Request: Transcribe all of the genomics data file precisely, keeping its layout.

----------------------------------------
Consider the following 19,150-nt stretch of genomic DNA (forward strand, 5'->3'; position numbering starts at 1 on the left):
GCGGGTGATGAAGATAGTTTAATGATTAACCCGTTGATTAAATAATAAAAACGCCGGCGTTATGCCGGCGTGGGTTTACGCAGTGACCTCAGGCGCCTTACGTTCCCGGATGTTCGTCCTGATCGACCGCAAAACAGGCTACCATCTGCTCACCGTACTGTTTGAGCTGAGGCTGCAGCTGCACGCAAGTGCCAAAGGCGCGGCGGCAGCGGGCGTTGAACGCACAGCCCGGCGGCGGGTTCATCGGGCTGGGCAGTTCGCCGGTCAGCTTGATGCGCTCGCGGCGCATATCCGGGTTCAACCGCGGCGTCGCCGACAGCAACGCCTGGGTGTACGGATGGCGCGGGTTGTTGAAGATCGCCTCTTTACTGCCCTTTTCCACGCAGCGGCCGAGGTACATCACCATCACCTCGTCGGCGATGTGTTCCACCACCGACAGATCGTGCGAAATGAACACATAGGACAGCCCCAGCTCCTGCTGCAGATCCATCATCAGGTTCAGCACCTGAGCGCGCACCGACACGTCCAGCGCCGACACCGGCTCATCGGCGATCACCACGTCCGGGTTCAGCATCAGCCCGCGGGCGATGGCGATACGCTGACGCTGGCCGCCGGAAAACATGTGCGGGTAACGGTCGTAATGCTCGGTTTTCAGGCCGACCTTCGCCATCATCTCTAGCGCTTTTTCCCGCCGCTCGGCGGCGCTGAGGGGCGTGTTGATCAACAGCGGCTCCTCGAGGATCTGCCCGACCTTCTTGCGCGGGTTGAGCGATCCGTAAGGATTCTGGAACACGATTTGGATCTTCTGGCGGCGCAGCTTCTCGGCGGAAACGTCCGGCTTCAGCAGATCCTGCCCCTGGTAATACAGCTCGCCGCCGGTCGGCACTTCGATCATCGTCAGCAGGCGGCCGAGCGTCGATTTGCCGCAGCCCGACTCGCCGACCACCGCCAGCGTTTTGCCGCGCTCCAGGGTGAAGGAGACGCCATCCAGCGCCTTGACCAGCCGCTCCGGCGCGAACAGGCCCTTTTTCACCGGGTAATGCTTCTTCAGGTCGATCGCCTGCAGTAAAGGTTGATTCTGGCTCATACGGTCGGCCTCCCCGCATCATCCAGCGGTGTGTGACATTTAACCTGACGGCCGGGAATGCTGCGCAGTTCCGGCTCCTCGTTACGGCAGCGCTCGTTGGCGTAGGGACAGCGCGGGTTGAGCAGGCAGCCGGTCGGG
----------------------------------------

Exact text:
Consider the following 19,150-nt stretch of genomic DNA (forward strand, 5'->3'; position numbering starts at 1 on the left):
GCGGGTGATGAAGATAGTTTAATGATTAACCCGTTGATTAAATAATAAAAACGCCGGCGTTATGCCGGCGTGGGTTTACGCAGTGACCTCAGGCGCCTTACGTTCCCGGATGTTCGTCCTGATCGACCGCAAAACAGGCTACCATCTGCTCACCGTACTGTTTGAGCTGAGGCTGCAGCTGCACGCAAGTGCCAAAGGCGCGGCGGCAGCGGGCGTTGAACGCACAGCCCGGCGGCGGGTTCATCGGGCTGGGCAGTTCGCCGGTCAGCTTGATGCGCTCGCGGCGCATATCCGGGTTCAACCGCGGCGTCGCCGACAGCAACGCCTGGGTGTACGGATGGCGCGGGTTGTTGAAGATCGCCTCTTTACTGCCCTTTTCCACGCAGCGGCCGAGGTACATCACCATCACCTCGTCGGCGATGTGTTCCACCACCGACAGATCGTGCGAAATGAACACATAGGACAGCCCCAGCTCCTGCTGCAGATCCATCATCAGGTTCAGCACCTGAGCGCGCACCGACACGTCCAGCGCCGACACCGGCTCATCGGCGATCACCACGTCCGGGTTCAGCATCAGCCCGCGGGCGATGGCGATACGCTGACGCTGGCCGCCGGAAAACATGTGCGGGTAACGGTCGTAATGCTCGGTTTTCAGGCCGACCTTCGCCATCATCTCTAGCGCTTTTTCCCGCCGCTCGGCGGCGCTGAGGGGCGTGTTGATCAACAGCGGCTCCTCGAGGATCTGCCCGACCTTCTTGCGCGGGTTGAGCGATCCGTAAGGATTCTGGAACACGATTTGGATCTTCTGGCGGCGCAGCTTCTCGGCGGAAACGTCCGGCTTCAGCAGATCCTGCCCCTGGTAATACAGCTCGCCGCCGGTCGGCACTTCGATCATCGTCAGCAGGCGGCCGAGCGTCGATTTGCCGCAGCCCGACTCGCCGACCACCGCCAGCGTTTTGCCGCGCTCCAGGGTGAAGGAGACGCCATCCAGCGCCTTGACCAGCCGCTCCGGCGCGAACAGGCCCTTTTTCACCGGGTAATGCTTCTTCAGGTCGATCGCCTGCAGTAAAGGTTGATTCTGGCTCATACGGTCGGCCTCCCCGCATCATCCAGCGGTGTGTGACATTTAACCTGACGGCCGGGAATGCTGCGCAGTTCCGGCTCCTCGTTACGGCAGCGCTCGTTGGCGTAGGGACAGCGCGGGTTGAGCAGGCAGCCGGTCGGG